A couple of days ago, I posted something titled Of Mice and Men (scroll down a little to read that in case you haven't). In that I presented an imaginary situation where I am seeking to, well, make love on the first night to a wife who happens to be a bookworm. People who left comments said they had a good laugh when they read my stuff, though one of them said I was stretching my imagination a bit too far.
To be honest, I was neither laughing nor did I have the intention of making people laugh when I wrote the piece. For me, the scenario of a husband making love to a wife who is totally immersed in her book, even at the time of the sexual act, can be very real life. I have seen at least one marriage break down because of the woman's love for books (a man professing his love for books at the wrong moment can be equally disastrous). This woman, a former colleague now, stacked up books even in her wardrobe. And once she had started reading a book, it was amost impossible to draw her attention away. Her husband put up with her for two years before deciding to file for divorce.
Today, another kind of indulgence came to light. A friend's friend, who happened to read this blog, confessed about being guilty of doing something similar. She confided to my friend: "I am not a bookworm, but you can call me a sleepworm." Her story: when her husband makes love to her, she dozes off occasionally. The husband panics, thinking she has passed out. He pats her cheek to make sure she is fine: she is fine enough, only that she is too tired and has fallen asleep.
While my friend was narrating the story, I imagined this scenario about her friend:
He (while still at it): Tum so gayi kya? (Did you fall asleep?)
She (waking up): Tum aa gaye kya? (Did you come?)
And they both go to sleep happily ever after. I mean they both go to sleep happily after that.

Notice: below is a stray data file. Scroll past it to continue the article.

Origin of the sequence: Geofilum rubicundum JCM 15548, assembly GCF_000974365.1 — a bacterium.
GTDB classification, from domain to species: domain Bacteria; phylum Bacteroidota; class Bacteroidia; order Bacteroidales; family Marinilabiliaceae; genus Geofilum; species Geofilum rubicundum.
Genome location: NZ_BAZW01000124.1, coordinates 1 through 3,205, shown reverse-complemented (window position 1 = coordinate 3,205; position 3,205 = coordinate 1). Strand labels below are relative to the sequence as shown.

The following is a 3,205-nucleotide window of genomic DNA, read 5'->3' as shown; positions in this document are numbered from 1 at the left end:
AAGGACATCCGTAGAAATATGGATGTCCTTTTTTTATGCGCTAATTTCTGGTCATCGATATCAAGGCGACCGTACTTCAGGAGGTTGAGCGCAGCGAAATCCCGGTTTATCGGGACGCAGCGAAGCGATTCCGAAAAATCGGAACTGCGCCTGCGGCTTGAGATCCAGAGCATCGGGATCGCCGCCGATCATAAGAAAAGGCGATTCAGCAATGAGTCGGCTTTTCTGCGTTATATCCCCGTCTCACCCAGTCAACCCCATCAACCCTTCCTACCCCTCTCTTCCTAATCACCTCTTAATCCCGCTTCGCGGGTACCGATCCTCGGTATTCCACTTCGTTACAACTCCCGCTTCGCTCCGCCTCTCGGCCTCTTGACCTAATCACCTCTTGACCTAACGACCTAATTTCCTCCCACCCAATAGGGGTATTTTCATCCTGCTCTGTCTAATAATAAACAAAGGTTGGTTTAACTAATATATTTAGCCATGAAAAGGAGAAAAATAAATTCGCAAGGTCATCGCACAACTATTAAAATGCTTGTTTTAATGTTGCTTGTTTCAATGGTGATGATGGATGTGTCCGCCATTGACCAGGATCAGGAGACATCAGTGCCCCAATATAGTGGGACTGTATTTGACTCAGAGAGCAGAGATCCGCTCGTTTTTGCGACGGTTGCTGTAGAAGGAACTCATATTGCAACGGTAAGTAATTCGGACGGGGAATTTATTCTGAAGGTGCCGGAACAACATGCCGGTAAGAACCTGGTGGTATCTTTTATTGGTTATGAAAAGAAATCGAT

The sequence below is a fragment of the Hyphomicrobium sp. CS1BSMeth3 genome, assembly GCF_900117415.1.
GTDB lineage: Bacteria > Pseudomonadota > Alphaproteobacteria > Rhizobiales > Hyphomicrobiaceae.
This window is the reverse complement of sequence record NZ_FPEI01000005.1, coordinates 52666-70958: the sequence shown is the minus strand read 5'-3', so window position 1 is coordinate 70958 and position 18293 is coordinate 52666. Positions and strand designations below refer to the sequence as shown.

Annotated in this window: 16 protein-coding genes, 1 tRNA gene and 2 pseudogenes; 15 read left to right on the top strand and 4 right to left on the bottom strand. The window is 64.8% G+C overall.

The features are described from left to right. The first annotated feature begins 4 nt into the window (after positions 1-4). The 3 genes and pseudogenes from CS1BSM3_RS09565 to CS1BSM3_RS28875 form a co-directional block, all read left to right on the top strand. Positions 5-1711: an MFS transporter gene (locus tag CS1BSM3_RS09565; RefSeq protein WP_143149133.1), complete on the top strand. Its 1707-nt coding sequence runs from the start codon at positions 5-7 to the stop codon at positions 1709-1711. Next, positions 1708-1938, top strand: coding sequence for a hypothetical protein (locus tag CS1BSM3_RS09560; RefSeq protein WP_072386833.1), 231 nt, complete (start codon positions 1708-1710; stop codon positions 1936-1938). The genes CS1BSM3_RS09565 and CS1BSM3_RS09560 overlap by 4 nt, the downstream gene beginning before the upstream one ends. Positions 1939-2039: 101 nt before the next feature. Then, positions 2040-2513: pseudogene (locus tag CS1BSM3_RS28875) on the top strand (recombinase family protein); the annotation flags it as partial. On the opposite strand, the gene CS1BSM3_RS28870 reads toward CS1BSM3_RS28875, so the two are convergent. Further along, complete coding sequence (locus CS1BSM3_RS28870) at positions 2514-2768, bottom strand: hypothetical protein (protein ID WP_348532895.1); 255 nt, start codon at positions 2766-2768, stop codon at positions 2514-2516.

Anyway, enough scenarios about sex. I think one should just let people be. Only that I don't want my would-be wife to be a bookworm or a sleepworm. With that thought, I would like to sign off for a few days. I am going away to recharge my batteries. The persistent rains in Chennai have completely drained me out: I have never felt gloomier. The sole source of warmth during the wet season was this small family of bloggers I have out here. Thanks, all of you, for your kindness.
I do not know if any of you is going to miss me while I am away. But for those who are nice enough to spare a thought for me, I am going to leave behind a few thoughts about R D Burman, also known as Pancham. Pancham, as those who love him know, was not just a composer but is a way of life. There are people whose evenings are incomplete without Pancham, and people whose days are made because of Pancham.
Pancham never disappoints. For the day when it is raining, he has Rimjhim Gire Saawan, Sulag Sulag Jaye Man. For a romantic night, he has Aapki Aankhon Mein Kuchh Mehke Hue Se Raaz Hain. For teenagers, he has Khullam Khulla Pyaar Karenge Hum Dono. He has something for everyone. There are exceptions, of course -- people who think Pancham copied from the West. But these are people who are never into Hindi music in any case, and who set out with the notion that Hindi music is inferior to what those guys make in the West.
Well, Pancham did lift some of his songs from the West, but at least he gave those lifts an Indian ambience, an Indian touch -- no mean feat. In any case, Pancham is not remembered today because of those few songs inspired by or copied from the West. He is worshipped today because of the manner he blended the soul of the West with that of the East, blended tradition with technology, blended classical with the contemporary. A copycat dies a quick death, but Pancham, even 11 years after his death, remains the most popular music director of the country. He still sells more than anyone else. Ask your nearest Music World outlet and they will tell you.
Pancham, the human being, will be remembered soon, on January 4 -- his eleventh death anniversary. For a few years, year after after, I wrote a tribute every January 4-eve, more as an exercise to justify my admiration for him. Now I no longer feel the need to justify: the world seems to be agreeing with me. But nothing prevents me from reproducing what I last wrote about him -- just to celebrate that justification on the eve of the death anniversay. This is what I wrote in January 2003.